The best kept secret in Culver City is Culver City Adult School’s Summer Enrichment 4 Kids. This is not an advertisement, nor will I admit to any bias. I’m just saying, I have been involved with this program in one capacity or another since 1999, sent both of my children to it when they were growing up, and have taught tens of hundreds of students throughout the years myself. This past year, I assisted with the planning of the program, and my summer job is now “Summer Principal” of our middle school campus. I created a new Pre-K/1st grade Japanese class fifteen years ago, and had been teaching the class (as well as a creative writing class) for the past 14 years.
I call it a “secret” because we are in fact so established, that we’ve scarcely had time to adjust our marketing capabilities to the modern wiles of the internet. Consequently, our classes are a little small this year; ideal for people desiring a small class setting, but we’d love more students still this summer, and please set your calendars to join us next year as well. You and yours can still book classes online, and it’s not too late to do so for next week: register.asapconnected.com/default.aspx?org=7 Students can take up to four classes (Pre-K to 8th) in: sports, arts, languages (Spanish, Japanese, English – writing), computer lab workshops (animation, photoshop, photography), acting/performance/guitar, Spanish, Japanese, sciences, including cooking, math, and, for the first time: Chinese language, to name a few.
Some students take the same class two or three times in a row because they love it so much, and because every year we tweak and create new curriculum. We have qualified, dedicated, creative teachers who love and care about kids, and a cohesive administrative staff who serve all constituents: students, teachers and parents. We’ve gone through many changes and permutations over the years. As one of the few people, still with the district, involved in the program non-stop for nearly fifteen years, I can vouch that the quality of our summer program is in absolute tip-top shape. We pride ourselves on a “camplike” atmosphere that is, in order: safe, fun AND educational.
I have written before about how I engage a literal army of high schoolers to act as camp counselors/teacher’s assistants in and around the classrooms. They earn their requisite 60 Service Learning hours, but many students get so hooked on our cute babies that they end up devoting most of their summer to us. The students are responsible, capable and creative. Many have grown up with the program, first as students themselves, and eventually as helper-leaders.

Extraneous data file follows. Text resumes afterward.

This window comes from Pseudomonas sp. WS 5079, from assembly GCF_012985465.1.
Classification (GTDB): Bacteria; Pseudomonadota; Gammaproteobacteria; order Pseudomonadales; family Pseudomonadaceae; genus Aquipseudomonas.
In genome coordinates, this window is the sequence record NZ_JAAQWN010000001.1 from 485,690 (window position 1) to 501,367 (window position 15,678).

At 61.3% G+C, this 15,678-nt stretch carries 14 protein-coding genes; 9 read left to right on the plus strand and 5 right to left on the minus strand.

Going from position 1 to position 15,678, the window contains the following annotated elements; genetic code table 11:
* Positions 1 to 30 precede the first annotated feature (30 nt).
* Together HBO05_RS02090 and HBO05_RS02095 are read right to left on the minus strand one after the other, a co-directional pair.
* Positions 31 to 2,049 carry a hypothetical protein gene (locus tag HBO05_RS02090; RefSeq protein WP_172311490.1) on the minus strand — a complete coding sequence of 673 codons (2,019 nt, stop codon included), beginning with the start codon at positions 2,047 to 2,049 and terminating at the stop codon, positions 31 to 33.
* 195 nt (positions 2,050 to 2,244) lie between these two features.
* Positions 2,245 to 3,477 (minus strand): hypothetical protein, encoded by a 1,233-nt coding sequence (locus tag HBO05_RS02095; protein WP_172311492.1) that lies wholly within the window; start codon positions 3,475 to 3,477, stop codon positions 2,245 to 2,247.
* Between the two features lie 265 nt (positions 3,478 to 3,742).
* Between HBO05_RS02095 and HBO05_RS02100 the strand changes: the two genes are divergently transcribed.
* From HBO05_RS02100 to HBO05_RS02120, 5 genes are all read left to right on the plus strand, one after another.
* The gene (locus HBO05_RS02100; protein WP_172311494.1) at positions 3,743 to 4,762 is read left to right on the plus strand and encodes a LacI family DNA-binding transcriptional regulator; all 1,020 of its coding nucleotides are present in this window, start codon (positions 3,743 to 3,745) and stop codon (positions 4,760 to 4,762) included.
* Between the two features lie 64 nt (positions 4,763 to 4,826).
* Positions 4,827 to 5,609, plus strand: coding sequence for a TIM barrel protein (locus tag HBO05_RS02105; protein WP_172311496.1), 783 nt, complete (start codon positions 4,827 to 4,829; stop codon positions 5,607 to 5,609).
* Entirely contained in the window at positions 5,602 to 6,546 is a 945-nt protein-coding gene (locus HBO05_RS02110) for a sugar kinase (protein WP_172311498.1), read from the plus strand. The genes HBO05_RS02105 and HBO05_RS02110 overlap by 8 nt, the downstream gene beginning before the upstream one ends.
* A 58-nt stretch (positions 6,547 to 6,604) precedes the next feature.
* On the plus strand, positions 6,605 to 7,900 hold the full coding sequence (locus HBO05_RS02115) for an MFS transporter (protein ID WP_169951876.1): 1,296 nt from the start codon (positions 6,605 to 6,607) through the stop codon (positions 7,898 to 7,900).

An amazing happening occurred this summer. With the exact timing of my promotion to my new position, a student helper, who’d assisted me for over ten of my fifteen years, turned 21, graduated college, and qualified to take over my class. She is not only teaching it, she’s rocking it better than I would have ever imagined it could be. I’ve been declaring that it’s like having a family business your oldest child takes over, then does so much better that it is turned into a million dollar business. What is going on in Kimiko’s classroom is priceless; I often pop in during my rounds and take a whiff of the beauty of a tradition lovingly established, and handed down through year after year of dedication.
And just when I thought I could ever heap enough praise on our awesome program, this just happened:
After school, I was speaking to the parent of a former student I’d taught last year (1st) and the year prior (K). He greeted an older Japanese woman, calling out her name. I looked at her face and also bowed; she seemed to know me, and I her. We then immediately exchanged glances of recognition. She was the wife of not just a professor of mine from UCLA, but one of my most trusted and reliable advisor-professors before, during and after (meaning, as recently, even, as 2003) my first journey to Japan as a UCLA Junior in 1978. The parent I was talking to asked me, “are you saying that her husband had a part in making you who you are today?” What an excellent way of putting it, I thought. My reply was that he had no small part in making me who I am today, he actually had a HUGE part in shaping me, my life, and my career(s). We spoke of our days in Japan together; he’d come with his family as the on-site advisor to my cohort from all of the UC campuses. We all lived at ICU together, in Tokyo, and often socialized. My degree – Linguistics & Japanese – is a matter of pride to me, thanks to my professors in both the Japanese and Linguistics departments of UCLA. In the late 1970’s, these were not just any professors at a large, public, college of letters and sciences; they knew who we were, taught us, counseled us, and literally wrote books – THE books – on the subjects of their expertise. Both the Japanese and the Linguistics departments, even the EAP (Education Abroad Program) program itself, was relatively new in the day. I attended a lecture at El Marino several years ago that asserted the fact that our Japanese and Spanish language Immersion programs in Culver City exists thanks to the support and cooperation it garnered from the UCLA language and linguistics programs.
But why was the elderly Japanese woman on our campus? From the Hebrew, “L’dor V’dor” (from generation to generation), she was picking up my professor’s (and her) own grandchildren! I am so proud to say that they attend our Summer Enrichment 4 Kids program!
This essay is dedicated to Dr. Donald F. McCallum (May 23, 1939 – October 23, 2013); may he rest in peace, and his memory be for a blessing.